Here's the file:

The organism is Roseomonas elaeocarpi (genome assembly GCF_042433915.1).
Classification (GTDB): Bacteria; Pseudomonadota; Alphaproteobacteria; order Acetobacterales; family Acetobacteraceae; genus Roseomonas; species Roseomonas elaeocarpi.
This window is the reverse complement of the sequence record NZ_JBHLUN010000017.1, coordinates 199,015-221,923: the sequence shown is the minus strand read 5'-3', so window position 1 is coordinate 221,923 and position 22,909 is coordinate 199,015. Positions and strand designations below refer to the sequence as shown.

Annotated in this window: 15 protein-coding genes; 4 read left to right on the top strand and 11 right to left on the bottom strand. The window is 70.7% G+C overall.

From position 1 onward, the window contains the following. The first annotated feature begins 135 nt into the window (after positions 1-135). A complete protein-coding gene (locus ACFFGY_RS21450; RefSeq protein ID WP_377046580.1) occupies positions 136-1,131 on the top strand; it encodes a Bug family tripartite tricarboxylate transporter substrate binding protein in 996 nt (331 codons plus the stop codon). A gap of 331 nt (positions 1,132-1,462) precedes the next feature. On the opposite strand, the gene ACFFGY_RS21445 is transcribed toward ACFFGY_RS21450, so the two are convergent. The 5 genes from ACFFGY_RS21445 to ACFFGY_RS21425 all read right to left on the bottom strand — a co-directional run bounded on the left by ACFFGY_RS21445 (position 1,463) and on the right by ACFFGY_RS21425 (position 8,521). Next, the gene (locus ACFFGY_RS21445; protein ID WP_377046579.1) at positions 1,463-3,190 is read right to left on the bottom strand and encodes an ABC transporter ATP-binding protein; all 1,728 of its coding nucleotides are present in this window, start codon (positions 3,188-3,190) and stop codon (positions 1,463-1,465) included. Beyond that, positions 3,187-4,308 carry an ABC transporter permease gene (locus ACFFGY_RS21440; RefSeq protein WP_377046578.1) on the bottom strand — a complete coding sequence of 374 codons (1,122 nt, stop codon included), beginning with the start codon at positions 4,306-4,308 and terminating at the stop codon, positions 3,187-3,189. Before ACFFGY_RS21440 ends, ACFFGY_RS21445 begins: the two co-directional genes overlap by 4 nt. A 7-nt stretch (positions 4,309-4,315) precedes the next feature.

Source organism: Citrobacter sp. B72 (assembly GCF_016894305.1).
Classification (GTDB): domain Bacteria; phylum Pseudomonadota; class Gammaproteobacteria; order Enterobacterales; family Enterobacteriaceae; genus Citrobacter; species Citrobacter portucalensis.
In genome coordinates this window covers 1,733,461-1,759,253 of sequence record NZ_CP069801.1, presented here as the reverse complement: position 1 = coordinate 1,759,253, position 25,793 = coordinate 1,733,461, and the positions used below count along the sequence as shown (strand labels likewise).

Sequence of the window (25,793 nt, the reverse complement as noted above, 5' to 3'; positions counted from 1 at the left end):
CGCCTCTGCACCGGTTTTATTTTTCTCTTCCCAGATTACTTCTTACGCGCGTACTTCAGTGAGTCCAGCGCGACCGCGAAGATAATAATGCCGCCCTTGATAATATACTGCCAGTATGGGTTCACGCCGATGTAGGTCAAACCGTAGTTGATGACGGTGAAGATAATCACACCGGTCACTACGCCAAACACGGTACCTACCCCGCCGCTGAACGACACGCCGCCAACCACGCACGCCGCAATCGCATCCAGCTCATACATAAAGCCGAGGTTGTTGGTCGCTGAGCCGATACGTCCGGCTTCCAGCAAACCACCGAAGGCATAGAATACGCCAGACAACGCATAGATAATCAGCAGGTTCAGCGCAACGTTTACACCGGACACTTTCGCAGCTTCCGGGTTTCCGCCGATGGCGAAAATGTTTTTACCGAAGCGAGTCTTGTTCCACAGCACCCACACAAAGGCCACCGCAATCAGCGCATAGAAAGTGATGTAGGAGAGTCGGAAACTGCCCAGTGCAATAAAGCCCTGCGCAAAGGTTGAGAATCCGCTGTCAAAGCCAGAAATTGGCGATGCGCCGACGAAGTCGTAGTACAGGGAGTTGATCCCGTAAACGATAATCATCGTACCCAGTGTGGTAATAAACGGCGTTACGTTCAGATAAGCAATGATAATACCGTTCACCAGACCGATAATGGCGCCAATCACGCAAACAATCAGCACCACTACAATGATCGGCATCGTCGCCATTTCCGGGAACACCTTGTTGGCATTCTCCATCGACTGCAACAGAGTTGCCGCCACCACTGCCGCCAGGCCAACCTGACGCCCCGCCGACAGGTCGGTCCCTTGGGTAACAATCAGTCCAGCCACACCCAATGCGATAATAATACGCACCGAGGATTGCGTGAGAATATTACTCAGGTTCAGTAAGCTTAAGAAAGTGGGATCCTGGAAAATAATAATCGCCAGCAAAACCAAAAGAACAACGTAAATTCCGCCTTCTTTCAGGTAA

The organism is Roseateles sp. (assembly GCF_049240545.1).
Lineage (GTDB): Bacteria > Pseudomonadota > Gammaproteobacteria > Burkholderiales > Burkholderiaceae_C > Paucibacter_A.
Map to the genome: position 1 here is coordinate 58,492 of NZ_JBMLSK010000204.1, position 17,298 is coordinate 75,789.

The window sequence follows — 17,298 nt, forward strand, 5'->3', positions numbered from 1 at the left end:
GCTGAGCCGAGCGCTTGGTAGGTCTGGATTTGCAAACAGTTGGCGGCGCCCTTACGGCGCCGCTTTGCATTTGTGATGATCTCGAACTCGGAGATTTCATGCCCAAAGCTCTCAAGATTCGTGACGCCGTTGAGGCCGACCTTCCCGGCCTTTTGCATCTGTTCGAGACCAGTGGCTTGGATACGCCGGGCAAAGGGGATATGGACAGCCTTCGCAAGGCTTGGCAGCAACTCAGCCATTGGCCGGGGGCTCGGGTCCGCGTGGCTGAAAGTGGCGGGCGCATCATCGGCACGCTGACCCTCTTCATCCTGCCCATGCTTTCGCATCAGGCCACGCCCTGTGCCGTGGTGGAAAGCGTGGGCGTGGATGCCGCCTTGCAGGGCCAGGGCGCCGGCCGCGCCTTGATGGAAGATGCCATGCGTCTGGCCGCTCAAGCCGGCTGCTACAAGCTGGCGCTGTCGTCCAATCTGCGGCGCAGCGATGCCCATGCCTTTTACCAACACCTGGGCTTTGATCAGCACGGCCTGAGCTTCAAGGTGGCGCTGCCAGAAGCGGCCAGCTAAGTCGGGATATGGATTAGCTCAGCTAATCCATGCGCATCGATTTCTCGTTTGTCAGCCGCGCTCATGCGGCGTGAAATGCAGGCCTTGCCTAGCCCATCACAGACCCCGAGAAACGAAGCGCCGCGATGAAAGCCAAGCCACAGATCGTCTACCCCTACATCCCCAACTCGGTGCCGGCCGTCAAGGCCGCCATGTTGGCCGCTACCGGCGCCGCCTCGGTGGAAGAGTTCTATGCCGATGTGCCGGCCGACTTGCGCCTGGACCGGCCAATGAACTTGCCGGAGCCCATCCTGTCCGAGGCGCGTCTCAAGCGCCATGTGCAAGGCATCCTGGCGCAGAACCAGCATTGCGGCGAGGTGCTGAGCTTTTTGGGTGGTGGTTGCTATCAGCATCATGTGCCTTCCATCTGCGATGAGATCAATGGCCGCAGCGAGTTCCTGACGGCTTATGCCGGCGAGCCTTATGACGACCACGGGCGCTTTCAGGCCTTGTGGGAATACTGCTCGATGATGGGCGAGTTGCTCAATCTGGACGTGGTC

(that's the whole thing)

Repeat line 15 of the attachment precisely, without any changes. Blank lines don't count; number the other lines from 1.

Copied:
GCTGAGCCGAGCGCTTGGTAGGTCTGGATTTGCAAACAGTTGGCGGCGCCCTTACGGCGCCGCTTTGCATTTGTGATGATCTCGAACTCGGAGATTTCATGCCCAAAGCTCTCAAGATTCGTGACGCCGTTGAGGCCGACCTTCCCGGCCTTTTGCATCTGTTCGAGACCAGTGGCTTGGATACGCCGGGCAAAGGGGATATGGACAGCCTTCGCAAGGCTTGGCAGCAACTCAGCCATTGGCCGGGGGCTCGGGTCCGCGTGGCTGAAAGTGGCGGGCGCATCATCGGCACGCTGACCCTCTTCATCCTGCCCATGCTTTCGCATCAGGCCACGCCCTGTGCCGTGGTGGAAAGCGTGGGCGTGGATGCCGCCTTGCAGGGCCAGGGCGCCGGCCGCGCCTTGATGGAAGATGCCATGCGTCTGGCCGCTCAAGCCGGCTGCTACAAGCTGGCGCTGTCGTCCAATCTGCGGCGCAGCGATGCCCATGCCTTTTACCAACACCTGGGCTTTGATCAGCACGGCCTGAGCTTCAAGGTGGCGCTGCCAGAAGCGGCCAGCTAAGTCGGGATATGGATTAGCTCAGCTAATCCATGCGCATCGATTTCTCGTTTGTCAGCCGCGCTCATGCGGCGTGAAATGCAGGCCTTGCCTAGCCCATCACAGACCCCGAGAAACGAAGCGCCGCGATGAAAGCCAAGCCACAGATCGTCTACCCCTACATCCCCAACTCGGTGCCGGCCGTCAAGGCCGCCATGTTGGCCGCTACCGGCGCCGCCTCGGTGGAAGAGTTCTATGCCGATGTGCCGGCCGACTTGCGCCTGGACCGGCCAATGAACTTGCCGGAGCCCATCCTGTCCGAGGCGCGTCTCAAGCGCCATGTGCAAGGCATCCTGGCGCAGAACCAGCATTGCGGCGAGGTGCTGAGCTTTTTGGGTGGTGGTTGCTATCAGCATCATGTGCCTTCCATCTGCGATGAGATCAATGGCCGCAGCGAGTTCCTGACGGCTTATGCCGGCGAGCCTTATGACGACCACGGGCGCTTTCAGGCCTTGTGGGAATACTGCTCGATGATGGGCGAGTTGCTCAATCTGGACGTGGTC